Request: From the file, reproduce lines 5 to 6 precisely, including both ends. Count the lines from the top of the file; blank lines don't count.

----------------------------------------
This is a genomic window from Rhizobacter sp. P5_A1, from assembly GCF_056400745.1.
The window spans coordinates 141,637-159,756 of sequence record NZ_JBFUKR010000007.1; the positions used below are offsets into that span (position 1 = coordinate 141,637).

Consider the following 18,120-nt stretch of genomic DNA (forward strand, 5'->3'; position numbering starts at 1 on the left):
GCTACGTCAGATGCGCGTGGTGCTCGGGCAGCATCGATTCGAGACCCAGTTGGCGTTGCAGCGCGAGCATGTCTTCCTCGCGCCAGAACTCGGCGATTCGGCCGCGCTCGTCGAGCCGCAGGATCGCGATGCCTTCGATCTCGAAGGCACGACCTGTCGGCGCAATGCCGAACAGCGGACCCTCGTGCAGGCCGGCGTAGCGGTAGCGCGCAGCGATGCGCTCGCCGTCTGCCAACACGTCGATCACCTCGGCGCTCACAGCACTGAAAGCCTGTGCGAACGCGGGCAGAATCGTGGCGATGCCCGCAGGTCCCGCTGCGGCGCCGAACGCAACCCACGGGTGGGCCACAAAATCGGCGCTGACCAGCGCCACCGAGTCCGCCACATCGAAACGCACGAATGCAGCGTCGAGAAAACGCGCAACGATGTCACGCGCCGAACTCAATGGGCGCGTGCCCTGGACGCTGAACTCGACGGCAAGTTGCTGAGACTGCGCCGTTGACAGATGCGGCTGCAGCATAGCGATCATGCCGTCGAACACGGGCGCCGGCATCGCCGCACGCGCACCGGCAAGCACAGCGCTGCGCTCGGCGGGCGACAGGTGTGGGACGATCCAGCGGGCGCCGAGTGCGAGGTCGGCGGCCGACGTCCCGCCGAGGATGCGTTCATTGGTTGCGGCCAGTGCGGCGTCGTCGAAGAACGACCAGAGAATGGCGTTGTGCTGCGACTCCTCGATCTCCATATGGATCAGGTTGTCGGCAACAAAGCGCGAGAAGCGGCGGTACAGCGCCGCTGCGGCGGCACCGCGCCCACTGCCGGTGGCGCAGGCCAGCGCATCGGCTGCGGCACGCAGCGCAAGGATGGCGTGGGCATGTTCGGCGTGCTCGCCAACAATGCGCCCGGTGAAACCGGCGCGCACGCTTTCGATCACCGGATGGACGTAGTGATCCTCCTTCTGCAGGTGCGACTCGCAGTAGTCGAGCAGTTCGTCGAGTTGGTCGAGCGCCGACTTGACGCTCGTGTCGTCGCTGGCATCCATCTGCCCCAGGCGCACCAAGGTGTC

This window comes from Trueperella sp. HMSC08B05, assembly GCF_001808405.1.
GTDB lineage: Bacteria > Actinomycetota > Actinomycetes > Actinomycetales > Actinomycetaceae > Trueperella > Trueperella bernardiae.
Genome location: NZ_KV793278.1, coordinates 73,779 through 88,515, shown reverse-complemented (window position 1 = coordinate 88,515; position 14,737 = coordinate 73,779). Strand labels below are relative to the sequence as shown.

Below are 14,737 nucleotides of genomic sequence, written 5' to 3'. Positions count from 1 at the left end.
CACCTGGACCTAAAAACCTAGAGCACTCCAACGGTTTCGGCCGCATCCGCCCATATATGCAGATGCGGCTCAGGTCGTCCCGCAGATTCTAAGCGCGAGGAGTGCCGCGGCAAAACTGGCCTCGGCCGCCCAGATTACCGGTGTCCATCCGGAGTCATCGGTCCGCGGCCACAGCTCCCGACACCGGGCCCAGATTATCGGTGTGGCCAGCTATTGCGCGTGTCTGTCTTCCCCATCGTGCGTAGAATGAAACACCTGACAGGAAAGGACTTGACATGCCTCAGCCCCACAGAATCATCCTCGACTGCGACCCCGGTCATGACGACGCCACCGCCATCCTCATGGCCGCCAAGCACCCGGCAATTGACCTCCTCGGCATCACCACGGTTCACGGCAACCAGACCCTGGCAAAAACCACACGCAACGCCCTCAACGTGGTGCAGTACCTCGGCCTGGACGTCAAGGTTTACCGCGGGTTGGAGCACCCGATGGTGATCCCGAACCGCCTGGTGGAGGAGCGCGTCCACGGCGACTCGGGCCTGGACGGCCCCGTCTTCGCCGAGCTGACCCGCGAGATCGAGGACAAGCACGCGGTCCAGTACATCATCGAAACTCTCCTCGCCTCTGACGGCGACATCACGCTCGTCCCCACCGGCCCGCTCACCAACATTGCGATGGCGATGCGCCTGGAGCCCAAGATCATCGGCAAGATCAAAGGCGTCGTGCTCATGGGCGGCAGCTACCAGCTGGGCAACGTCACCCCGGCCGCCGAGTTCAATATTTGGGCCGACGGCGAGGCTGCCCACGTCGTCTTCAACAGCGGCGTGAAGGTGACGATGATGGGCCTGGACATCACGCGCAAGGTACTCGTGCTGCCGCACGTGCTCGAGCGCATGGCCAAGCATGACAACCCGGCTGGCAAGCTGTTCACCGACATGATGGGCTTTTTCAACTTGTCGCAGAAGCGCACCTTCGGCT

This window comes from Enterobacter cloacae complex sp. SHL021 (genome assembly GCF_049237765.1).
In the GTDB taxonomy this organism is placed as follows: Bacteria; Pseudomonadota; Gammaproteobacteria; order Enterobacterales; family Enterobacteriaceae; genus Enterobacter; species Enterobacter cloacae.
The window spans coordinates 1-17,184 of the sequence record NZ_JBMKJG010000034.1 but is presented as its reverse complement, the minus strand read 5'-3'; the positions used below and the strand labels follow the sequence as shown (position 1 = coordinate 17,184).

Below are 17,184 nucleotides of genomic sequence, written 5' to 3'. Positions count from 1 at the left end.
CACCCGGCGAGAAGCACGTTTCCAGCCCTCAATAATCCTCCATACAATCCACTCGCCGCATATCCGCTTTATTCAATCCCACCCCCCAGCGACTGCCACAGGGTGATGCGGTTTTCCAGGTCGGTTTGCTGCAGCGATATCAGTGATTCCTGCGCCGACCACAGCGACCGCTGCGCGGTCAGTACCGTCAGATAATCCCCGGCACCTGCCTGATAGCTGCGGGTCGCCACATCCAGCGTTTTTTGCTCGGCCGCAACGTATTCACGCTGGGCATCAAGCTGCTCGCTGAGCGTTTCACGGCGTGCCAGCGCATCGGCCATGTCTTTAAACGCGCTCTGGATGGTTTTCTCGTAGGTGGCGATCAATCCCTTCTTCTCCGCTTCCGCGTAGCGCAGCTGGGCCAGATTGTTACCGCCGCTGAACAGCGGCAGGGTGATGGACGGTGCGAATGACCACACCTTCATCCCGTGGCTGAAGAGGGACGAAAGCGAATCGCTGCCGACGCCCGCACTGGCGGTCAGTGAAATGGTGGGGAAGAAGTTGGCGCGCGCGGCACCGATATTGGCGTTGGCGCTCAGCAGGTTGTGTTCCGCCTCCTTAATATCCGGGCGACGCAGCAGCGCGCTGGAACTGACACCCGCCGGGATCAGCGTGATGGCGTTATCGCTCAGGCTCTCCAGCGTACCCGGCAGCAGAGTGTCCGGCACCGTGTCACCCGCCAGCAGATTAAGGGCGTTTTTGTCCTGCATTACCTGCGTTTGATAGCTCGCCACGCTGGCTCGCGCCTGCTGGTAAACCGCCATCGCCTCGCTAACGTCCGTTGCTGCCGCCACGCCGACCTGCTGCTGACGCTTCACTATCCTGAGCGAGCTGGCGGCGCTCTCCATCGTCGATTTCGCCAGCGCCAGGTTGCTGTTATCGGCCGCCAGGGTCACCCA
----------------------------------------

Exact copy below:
This window comes from Trueperella sp. HMSC08B05, assembly GCF_001808405.1.
GTDB lineage: Bacteria > Actinomycetota > Actinomycetes > Actinomycetales > Actinomycetaceae > Trueperella > Trueperella bernardiae.